Uterine Contraction Monitoring

Uterine Contraction Monitoring

In discussions on the benefits of fetal monitoring, uterine contraction monitoring is most often ignored. The initial development of fetal heart rate (FHR) monitoring was concerned with the assessment of fetal status. Contraction patterns were included so that the various decelerative patterns could be timed in relation to contractions. With the use of monitors in labor, however, it became apparent that one principal benefit of such routine monitoring was the data it provided relative to uterine activity.

Uterine activity may be assumed to be adequate if progress in labor, as defined by progressive cervical dilatation and descent, is occurring. Failure to progress in labor may be due to inadequate uterine contractions. On the other hand, excessive uterine activity, as in abruptio placentae, may cause inadequate placental perfusion, and thus give rise to fetal hypoxia and acidosis. When it is necessary to induce or augment labor, the clinician must be aware of uterine activity, as overstimulation could lead to fetal compromise or even uterine rupture.

Manual palpation has been the traditional method of monitoring uterine contractions in labor. This method can be used to identify contraction frequency and duration, but it can measure intensity only relatively. It is time-consuming, requires constant evaluation, and provides no permanent record. The effort can be tedious at best, and what occurs in most cases is intermittent manual palpation for short intervals. The contraction monitor provides a tool that significantly improves the accurate monitoring of uterine contractions.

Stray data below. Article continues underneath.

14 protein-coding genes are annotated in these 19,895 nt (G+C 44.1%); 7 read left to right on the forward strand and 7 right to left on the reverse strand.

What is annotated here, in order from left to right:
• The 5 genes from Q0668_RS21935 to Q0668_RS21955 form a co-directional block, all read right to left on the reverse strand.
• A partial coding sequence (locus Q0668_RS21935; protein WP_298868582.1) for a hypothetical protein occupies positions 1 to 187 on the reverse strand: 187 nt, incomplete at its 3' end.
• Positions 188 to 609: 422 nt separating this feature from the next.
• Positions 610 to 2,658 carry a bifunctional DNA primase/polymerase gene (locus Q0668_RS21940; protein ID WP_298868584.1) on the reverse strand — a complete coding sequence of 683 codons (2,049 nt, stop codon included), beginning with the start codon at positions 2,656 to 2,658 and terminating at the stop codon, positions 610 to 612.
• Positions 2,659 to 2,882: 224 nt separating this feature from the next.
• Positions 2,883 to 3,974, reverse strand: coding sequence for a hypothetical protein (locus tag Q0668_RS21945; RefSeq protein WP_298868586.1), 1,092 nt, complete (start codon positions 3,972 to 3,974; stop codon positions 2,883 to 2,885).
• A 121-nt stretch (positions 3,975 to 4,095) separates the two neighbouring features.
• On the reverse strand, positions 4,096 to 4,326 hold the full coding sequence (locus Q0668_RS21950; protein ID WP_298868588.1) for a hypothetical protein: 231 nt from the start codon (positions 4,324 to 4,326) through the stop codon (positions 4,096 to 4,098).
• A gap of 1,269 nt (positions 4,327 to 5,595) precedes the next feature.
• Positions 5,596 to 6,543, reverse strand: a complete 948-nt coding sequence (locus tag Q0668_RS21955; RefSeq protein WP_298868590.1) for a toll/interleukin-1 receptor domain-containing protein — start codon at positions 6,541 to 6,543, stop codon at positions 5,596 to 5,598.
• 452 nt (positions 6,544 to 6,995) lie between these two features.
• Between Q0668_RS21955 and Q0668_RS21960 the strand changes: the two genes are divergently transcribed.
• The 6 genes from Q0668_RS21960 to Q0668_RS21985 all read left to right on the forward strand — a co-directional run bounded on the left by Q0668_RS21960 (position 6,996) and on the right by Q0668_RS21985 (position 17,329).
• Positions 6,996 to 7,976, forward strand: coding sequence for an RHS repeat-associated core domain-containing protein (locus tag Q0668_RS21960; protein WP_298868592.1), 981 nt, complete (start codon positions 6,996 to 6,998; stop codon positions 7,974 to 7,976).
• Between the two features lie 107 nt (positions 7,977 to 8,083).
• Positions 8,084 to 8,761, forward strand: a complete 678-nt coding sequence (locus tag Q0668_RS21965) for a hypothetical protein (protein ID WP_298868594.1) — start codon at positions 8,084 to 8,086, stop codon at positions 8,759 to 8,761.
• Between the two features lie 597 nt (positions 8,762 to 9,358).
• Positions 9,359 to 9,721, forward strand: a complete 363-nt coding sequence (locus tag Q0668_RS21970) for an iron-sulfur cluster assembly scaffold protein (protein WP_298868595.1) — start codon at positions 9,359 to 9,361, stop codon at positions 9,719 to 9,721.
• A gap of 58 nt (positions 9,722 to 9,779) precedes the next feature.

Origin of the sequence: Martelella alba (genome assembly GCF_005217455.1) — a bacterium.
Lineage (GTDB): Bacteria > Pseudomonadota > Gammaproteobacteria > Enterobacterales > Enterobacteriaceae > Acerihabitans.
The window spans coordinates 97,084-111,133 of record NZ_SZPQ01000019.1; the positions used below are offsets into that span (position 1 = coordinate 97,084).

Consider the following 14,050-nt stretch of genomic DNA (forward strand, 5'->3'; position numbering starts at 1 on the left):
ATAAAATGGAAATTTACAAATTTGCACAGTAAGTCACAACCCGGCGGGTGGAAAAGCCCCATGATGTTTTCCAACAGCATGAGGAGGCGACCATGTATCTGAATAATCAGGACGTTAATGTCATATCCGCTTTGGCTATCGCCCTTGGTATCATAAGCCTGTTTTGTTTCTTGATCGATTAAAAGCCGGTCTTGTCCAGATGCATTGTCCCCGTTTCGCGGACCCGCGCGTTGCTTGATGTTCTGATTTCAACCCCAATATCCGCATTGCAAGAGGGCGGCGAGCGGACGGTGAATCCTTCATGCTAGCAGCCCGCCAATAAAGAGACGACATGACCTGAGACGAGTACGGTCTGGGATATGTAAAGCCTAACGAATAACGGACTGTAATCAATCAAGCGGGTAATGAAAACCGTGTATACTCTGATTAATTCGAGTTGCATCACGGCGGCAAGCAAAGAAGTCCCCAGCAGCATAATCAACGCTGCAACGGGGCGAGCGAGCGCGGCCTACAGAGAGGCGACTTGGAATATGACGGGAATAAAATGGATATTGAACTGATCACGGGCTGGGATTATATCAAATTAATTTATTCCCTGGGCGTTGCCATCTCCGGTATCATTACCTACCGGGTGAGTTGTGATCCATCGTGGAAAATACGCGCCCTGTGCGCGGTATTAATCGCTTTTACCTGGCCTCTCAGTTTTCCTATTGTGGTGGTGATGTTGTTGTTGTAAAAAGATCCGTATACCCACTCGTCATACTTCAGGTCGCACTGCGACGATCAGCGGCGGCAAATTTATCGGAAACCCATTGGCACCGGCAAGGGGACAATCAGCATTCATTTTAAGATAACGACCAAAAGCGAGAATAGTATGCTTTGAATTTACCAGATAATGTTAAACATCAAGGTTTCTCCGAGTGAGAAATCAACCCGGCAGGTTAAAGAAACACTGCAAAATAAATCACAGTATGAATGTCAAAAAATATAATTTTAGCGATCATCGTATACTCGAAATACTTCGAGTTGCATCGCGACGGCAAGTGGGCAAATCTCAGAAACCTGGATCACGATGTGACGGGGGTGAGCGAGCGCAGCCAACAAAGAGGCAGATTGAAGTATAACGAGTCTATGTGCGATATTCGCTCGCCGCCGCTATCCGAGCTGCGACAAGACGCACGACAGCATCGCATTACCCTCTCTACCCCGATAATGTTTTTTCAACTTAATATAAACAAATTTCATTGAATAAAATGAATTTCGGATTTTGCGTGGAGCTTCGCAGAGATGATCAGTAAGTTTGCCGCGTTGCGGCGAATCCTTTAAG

Uterine contractions have as a primary function the expulsion of the intrauterine contents. Uterine activity before the onset of active labor may prepare the uterus and cervix for labor. The uterus is a smooth muscle organ that, during pregnancy, is progressively stretched. Contractions may be a physiologic response to this stretch, perhaps dampened by mechanisms that normally inhibit the premature onset of labor. Two types of preparatory contractions have been described by Caldeyro-Barcia and Poseiro (1). The first are small, weak contractions of short duration, localized to isolated areas of the uterus occurring about once a minute. These highfrequency, low-intensity contractions begin in early pregnancy and seem to disappear near term. They may be related to or may be the same as the localized periodic thickening of the uterine wall frequently seen on routine ultrasound during early gestation (2,3). The second are the better-known Braxton Hicks contractions. These have a higher magnitude of strength (10 to 20 mm Hg), are more generalized, and have a frequency that increases from one contraction per hour at 30 weeks to as often as every 5 to 10 minutes at term. This background frequency is greater with multiple gestations and the vast majority of the time is not perceived by the patient (4). The transition into the regular rhythmical contractions of labor may be insidious or abrupt, and the exact control of this transition remains unknown.